Often, saving money isn’t so much about the big things, but changing the way you spend money on a day-to-day basis. Of course, your shelter and transportation costs are going to be big expenditures. It makes sense to keep them as trim as possible, such as buying a used car, taking public transportation, or living in a more affordable neighborhood, but in this respect, the choices available may be limited.
When you’re not in a position to save on those bigger life expenses, you have to look at your everyday habits and learn how to embrace frugal living.
Change Your Mindset About Spending
Frugal living isn’t just about budgeting and controlling your spending. It’s about changing the way you think about money and spending. It’s about feeling positive about your financial decisions, not held back by the constraints of a budget. It’s a way of prioritizing your spending so you can do and own the things you really want in life.
You gain more financial independence when you live frugally. You can choose your priorities and what you spend money on, such as:
- Saving for a vacation;
- Investing money for early retirement;
- Getting out of debt once and for all;
- Buying the home of your dreams.
When you have a goal or something to look forward to, it can give you more purpose. You’ve got a reason to do things like bring your own lunch to work or deciding not to buy that new outfit. You’ll be able to spend money on the things you find more meaningful in life.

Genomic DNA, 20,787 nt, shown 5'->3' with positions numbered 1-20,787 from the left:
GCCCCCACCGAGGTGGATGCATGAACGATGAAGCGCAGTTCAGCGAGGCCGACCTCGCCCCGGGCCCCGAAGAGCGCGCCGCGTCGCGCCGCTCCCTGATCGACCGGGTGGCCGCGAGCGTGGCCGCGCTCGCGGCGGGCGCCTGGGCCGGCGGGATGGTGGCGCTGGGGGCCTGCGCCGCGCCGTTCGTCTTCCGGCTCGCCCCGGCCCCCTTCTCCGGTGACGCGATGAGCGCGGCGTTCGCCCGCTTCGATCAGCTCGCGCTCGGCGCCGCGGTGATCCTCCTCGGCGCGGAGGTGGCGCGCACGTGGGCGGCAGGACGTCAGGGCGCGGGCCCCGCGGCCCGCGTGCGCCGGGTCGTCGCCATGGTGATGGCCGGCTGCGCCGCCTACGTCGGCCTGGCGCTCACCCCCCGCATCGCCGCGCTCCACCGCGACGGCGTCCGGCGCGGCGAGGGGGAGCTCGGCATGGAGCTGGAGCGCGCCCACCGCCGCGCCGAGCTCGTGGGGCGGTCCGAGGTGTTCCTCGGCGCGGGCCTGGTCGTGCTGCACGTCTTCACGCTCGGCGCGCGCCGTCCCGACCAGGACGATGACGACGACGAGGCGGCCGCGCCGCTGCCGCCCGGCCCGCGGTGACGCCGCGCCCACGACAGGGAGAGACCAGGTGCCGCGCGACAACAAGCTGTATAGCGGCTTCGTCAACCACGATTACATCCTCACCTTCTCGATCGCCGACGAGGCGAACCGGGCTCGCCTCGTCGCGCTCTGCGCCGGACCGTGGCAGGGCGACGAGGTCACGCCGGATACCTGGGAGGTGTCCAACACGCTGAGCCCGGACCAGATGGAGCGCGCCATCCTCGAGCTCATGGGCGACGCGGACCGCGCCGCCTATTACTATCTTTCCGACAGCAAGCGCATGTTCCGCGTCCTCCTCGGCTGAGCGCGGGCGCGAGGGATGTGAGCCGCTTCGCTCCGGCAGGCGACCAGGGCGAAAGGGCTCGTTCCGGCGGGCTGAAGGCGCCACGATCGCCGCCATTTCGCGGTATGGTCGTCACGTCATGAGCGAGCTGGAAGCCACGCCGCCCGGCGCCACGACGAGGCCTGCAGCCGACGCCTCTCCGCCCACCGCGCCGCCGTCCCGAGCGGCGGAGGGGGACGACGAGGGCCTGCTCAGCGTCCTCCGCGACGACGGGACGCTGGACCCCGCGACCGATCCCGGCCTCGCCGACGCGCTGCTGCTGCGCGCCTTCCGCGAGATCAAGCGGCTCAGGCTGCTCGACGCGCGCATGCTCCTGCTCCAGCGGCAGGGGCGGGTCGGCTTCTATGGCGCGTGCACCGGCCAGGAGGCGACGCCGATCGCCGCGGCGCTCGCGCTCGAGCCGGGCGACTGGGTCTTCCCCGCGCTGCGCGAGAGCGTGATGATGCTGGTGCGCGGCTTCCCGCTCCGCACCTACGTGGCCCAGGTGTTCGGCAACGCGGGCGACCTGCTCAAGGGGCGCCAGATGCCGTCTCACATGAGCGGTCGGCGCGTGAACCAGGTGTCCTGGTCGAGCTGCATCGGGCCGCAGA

Quick Tips for Frugal Living
The great thing about saving money in your everyday life is that there are some really easy wins. If you can make these a regular habit, you’ll be in business. The time it takes to form a habit really depends on the individual and the habit in question, but with the right motivation, you can make it happen. Here are some quick places you can start saving right away:
- Cook at home and make a meal plan. When you plan out several nights’ worth of meals, you can minimize food waste.
- Buy used. Between local thrift stores and online marketplaces, there are plenty of opportunities for saving on essentials.
- Lower your energy consumption by learning when peak periods are in your area, making sure the dishwasher is full before you run it, and adjusting your thermostat.
- Make your coffee at home. Takeout coffee is the number one target of financial advisors helping people stick to their budgets.
- Hold onto your receipts and don’t be afraid to return products you regret or that aren’t everything you hoped they would be.
- Save on transportation by walking or taking a bike when possible. Even if you rely on your car to get to work, do you need it to do your neighborhood errands?
- Check out the library when you want to read a new book or magazine. You can even rent movies and read the paper there. You might be surprised just how much your local library can save you on entertainment costs.
These are all easy ways to save a bit of money here and there. Remember, it all adds up, and at the end of the month, you might be surprised how much progress you’ve made.